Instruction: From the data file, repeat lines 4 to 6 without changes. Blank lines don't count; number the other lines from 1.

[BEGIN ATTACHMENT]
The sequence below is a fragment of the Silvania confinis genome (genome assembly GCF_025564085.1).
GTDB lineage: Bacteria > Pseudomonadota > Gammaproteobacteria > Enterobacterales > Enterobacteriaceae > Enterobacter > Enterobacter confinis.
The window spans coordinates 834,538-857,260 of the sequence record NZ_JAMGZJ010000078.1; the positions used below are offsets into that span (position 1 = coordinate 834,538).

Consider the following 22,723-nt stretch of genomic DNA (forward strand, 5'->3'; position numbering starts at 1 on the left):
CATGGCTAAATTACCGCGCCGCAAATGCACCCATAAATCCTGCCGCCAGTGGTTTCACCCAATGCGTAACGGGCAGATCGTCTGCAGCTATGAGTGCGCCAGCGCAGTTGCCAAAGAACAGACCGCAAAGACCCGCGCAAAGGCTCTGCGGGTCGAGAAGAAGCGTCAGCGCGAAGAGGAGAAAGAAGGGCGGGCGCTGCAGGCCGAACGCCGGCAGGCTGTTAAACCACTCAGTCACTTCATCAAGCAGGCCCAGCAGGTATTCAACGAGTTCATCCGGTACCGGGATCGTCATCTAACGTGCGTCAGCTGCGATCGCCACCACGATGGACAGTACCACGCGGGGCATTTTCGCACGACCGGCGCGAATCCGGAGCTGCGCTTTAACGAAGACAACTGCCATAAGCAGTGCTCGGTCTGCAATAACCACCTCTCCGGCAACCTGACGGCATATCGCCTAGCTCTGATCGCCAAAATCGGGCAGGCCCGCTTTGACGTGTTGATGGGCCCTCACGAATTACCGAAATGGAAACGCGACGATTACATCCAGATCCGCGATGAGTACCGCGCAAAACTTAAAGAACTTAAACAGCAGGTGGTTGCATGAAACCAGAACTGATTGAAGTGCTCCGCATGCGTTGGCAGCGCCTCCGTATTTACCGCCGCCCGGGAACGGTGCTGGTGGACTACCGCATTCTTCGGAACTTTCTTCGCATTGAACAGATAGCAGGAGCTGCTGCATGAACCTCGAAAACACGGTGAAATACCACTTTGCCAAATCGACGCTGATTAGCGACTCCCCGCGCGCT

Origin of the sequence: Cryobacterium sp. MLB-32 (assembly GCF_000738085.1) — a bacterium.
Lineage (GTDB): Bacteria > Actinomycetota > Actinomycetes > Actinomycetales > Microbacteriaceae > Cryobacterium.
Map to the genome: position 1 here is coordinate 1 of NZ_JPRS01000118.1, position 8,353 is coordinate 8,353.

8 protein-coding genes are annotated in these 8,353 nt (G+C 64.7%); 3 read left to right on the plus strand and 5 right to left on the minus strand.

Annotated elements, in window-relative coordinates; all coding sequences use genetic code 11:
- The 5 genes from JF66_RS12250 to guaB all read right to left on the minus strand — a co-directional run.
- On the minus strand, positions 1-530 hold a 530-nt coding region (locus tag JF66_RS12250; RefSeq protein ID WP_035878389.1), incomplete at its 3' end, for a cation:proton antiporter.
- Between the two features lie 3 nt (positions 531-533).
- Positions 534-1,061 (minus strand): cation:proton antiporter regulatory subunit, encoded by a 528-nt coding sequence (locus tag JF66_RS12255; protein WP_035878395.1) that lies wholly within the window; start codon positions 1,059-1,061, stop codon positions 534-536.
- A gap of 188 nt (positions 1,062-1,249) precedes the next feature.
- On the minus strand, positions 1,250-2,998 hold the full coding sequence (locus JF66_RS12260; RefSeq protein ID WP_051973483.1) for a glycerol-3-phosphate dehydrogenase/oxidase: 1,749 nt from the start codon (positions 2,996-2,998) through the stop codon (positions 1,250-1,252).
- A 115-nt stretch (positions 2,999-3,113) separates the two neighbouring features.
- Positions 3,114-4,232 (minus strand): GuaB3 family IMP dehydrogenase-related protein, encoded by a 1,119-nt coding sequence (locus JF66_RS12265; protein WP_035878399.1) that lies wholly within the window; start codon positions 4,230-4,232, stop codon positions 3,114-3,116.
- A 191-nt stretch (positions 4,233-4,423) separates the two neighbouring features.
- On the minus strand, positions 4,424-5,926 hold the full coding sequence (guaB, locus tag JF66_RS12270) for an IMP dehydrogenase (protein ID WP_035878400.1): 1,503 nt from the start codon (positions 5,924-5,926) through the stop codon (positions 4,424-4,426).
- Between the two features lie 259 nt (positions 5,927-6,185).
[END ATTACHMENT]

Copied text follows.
Consider the following 22,723-nt stretch of genomic DNA (forward strand, 5'->3'; position numbering starts at 1 on the left):
CATGGCTAAATTACCGCGCCGCAAATGCACCCATAAATCCTGCCGCCAGTGGTTTCACCCAATGCGTAACGGGCAGATCGTCTGCAGCTATGAGTGCGCCAGCGCAGTTGCCAAAGAACAGACCGCAAAGACCCGCGCAAAGGCTCTGCGGGTCGAGAAGAAGCGTCAGCGCGAAGAGGAGAAAGAAGGGCGGGCGCTGCAGGCCGAACGCCGGCAGGCTGTTAAACCACTCAGTCACTTCATCAAGCAGGCCCAGCAGGTATTCAACGAGTTCATCCGGTACCGGGATCGTCATCTAACGTGCGTCAGCTGCGATCGCCACCACGATGGACAGTACCACGCGGGGCATTTTCGCACGACCGGCGCGAATCCGGAGCTGCGCTTTAACGAAGACAACTGCCATAAGCAGTGCTCGGTCTGCAATAACCACCTCTCCGGCAACCTGACGGCATATCGCCTAGCTCTGATCGCCAAAATCGGGCAGGCCCGCTTTGACGTGTTGATGGGCCCTCACGAATTACCGAAATGGAAACGCGACGATTACATCCAGATCCGCGATGAGTACCGCGCAAAACTTAAAGAACTTAAACAGCAGGTGGTTGCATGAAACCAGAACTGATTGAAGTGCTCCGCATGCGTTGGCAGCGCCTCCGTATTTACCGCCGCCCGGGAACGGTGCTGGTGGACTACCGCATTCTTCGGAACTTTCTTCGCATTGAACAGATAGCAGGAGCTGCTGCATGAACCTCGAAAACACGGTGAAATACCACTTTGCCAAATCGACGCTGATTAGCGACTCCCCGCGCGCT

Origin of the sequence: Cryobacterium sp. MLB-32 (assembly GCF_000738085.1) — a bacterium.